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The two hats of the Chief People Officer – have you got the balance right? 

by | Oct 6, 2023

Employee Experience and Engagement | Future of Work | People Planning and Strategy
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The two hats of the Chief People Officer – have you got the balance right? 

Why does the Chief People Officer (CPO) need to operate with two distinctive ‘hats’? What are those ‘hats’ and how important is it to get the balance right? In a recent discussion at LACE HQ, Cathy Acratopulo and Debbie Mitchell two of our people strategy experts talked through what this means and how it impacts every CPO and their ability to drive business and employee value. 

The functional leader hat 

The first CPO hat that we’re talking about is that of accountability for the HR function itself: making sure the function provides great HR services to the business, manages risk, recruits and develops great talent, runs payroll, etc. This is all about the effective management of the end-to-end employee lifecycle – from initial attraction and onboarding, progressing through the business and ultimately when employees leave. It’s about ensuring policies and best practices are in place, and that the function provides its services in the most efficient and effective way possible to enable compelling employee experiences that match up to the promises of the employee value proposition. 

As the CPO, you are accountable for making this happen. And you are where the buck stops if things aren’t working.  

The people leader hat 

As a member of the c-suite, the second hat that a CPO must wear as a critical part of their role is to be the leader of the people aspect of the business. If you think about the overall workforce as a critical asset, you are there to make sure that that asset is well managed and delivers optimum value for the organisation. You are the one charged with answering two critical questions:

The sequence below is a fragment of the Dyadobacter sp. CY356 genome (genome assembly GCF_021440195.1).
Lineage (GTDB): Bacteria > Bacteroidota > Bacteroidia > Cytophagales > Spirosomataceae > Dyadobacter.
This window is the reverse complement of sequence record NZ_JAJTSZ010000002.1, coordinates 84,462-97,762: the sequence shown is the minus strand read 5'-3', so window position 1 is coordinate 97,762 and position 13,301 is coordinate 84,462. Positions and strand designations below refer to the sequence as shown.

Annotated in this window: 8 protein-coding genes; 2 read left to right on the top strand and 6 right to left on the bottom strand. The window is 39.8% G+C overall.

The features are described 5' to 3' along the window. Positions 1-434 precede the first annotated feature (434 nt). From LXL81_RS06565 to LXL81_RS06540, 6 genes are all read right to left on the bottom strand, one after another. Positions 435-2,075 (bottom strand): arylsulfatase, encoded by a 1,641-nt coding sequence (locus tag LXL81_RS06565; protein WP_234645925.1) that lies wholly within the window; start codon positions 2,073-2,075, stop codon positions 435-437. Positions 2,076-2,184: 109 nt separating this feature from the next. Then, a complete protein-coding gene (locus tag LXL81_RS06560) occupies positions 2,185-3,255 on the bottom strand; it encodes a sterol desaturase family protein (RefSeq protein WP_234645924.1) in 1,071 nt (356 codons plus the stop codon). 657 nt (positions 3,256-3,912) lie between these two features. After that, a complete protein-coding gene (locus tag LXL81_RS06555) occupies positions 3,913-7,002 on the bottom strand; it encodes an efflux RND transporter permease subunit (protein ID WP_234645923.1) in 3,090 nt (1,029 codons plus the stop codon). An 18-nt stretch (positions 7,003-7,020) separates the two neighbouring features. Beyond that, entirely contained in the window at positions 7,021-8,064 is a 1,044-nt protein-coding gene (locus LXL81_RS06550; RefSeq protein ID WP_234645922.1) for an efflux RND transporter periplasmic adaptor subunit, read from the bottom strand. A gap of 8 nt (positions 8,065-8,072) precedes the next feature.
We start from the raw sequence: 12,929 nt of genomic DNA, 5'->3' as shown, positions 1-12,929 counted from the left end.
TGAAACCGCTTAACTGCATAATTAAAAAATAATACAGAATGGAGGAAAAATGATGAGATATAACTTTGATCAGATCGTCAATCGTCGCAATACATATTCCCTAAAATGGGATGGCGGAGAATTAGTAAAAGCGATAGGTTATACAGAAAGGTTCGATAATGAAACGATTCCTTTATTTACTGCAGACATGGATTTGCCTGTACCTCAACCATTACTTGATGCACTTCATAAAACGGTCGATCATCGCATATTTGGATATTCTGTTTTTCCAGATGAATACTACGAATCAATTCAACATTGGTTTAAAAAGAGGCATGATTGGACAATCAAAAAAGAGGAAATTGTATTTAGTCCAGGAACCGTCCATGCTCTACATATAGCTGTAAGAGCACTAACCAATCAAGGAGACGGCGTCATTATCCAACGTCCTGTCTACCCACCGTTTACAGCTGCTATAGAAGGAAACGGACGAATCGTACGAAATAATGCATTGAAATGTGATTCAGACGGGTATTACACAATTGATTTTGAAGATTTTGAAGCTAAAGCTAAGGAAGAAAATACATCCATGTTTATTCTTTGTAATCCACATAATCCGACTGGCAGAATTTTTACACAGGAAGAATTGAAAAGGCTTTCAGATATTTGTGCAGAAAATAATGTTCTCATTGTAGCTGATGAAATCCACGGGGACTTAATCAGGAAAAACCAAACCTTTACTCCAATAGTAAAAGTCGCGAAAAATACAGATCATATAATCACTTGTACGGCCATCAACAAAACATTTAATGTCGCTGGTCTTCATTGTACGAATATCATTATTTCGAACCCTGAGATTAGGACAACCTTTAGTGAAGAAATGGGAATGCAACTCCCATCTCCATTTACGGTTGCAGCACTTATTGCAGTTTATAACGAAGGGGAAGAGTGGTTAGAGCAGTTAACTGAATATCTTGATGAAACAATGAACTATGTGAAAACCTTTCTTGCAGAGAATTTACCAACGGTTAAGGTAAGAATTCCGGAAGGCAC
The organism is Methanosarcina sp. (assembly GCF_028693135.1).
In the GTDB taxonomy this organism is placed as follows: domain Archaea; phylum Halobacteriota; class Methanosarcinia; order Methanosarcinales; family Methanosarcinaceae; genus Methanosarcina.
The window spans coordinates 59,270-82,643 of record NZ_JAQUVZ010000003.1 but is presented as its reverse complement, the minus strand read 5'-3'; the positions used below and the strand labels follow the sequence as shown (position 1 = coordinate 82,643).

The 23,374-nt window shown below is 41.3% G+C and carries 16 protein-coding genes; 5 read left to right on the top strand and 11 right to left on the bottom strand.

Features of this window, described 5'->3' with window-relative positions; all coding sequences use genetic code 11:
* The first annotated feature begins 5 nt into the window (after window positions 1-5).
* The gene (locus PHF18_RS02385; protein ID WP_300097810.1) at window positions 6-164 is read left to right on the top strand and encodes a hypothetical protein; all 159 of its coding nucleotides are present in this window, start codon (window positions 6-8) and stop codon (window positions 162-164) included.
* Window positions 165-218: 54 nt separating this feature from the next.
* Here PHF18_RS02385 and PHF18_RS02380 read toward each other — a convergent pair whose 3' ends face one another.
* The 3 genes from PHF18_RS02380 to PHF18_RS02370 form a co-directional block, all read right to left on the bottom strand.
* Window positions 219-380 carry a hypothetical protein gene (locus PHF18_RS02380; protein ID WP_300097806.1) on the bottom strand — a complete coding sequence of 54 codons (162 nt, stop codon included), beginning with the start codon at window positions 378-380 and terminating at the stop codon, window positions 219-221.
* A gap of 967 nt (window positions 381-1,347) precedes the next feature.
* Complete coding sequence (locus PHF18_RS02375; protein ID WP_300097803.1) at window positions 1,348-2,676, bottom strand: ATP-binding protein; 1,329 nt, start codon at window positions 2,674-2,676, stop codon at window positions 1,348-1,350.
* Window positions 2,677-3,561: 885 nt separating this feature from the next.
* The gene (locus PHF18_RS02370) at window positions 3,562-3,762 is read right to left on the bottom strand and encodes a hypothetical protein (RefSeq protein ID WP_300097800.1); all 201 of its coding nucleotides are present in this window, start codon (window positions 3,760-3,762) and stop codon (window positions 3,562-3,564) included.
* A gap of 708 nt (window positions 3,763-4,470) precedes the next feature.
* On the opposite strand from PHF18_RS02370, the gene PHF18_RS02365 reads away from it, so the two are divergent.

• What are the people outcomes we need to achieve to deliver our business goals?  
  • Are we focused on the right things to achieve the people outcomes?   

That requires a different, wider perspective than the functional hat. The people outcomes relate to organisational-wide accountabilities such as the experience each employee has of working for an organisation, employee productivity and employee engagement. The influences on these outcomes are much wider than just the HR or People function. For example, we know the physical and digital workspace has a huge impact on an employee’s experience of work, but the accountability for these areas may rest with functions like Facilities or IT. Similarly, we all know the impact our line manager can have on whether we enjoy work or achieve our best each day. The HR function has responsibility for enabling people managers to be confident and capable at getting the best out of their teams, but business leaders also have accountability for making this happen. 

Ultimately, the CPO’s role here is to champion the achievement of the target people outcomes, collaborating across the business and C-suite stakeholders to drive commercial value.   

The CPO role has these two hats – one which is a broader leader related to all things people and one is a functional leader ensuring that the HR function itself is running well to ensure we have the right people with the right skills doing the right job at the right time, in the right place. 

Are you obsessing about your people at c-suite level?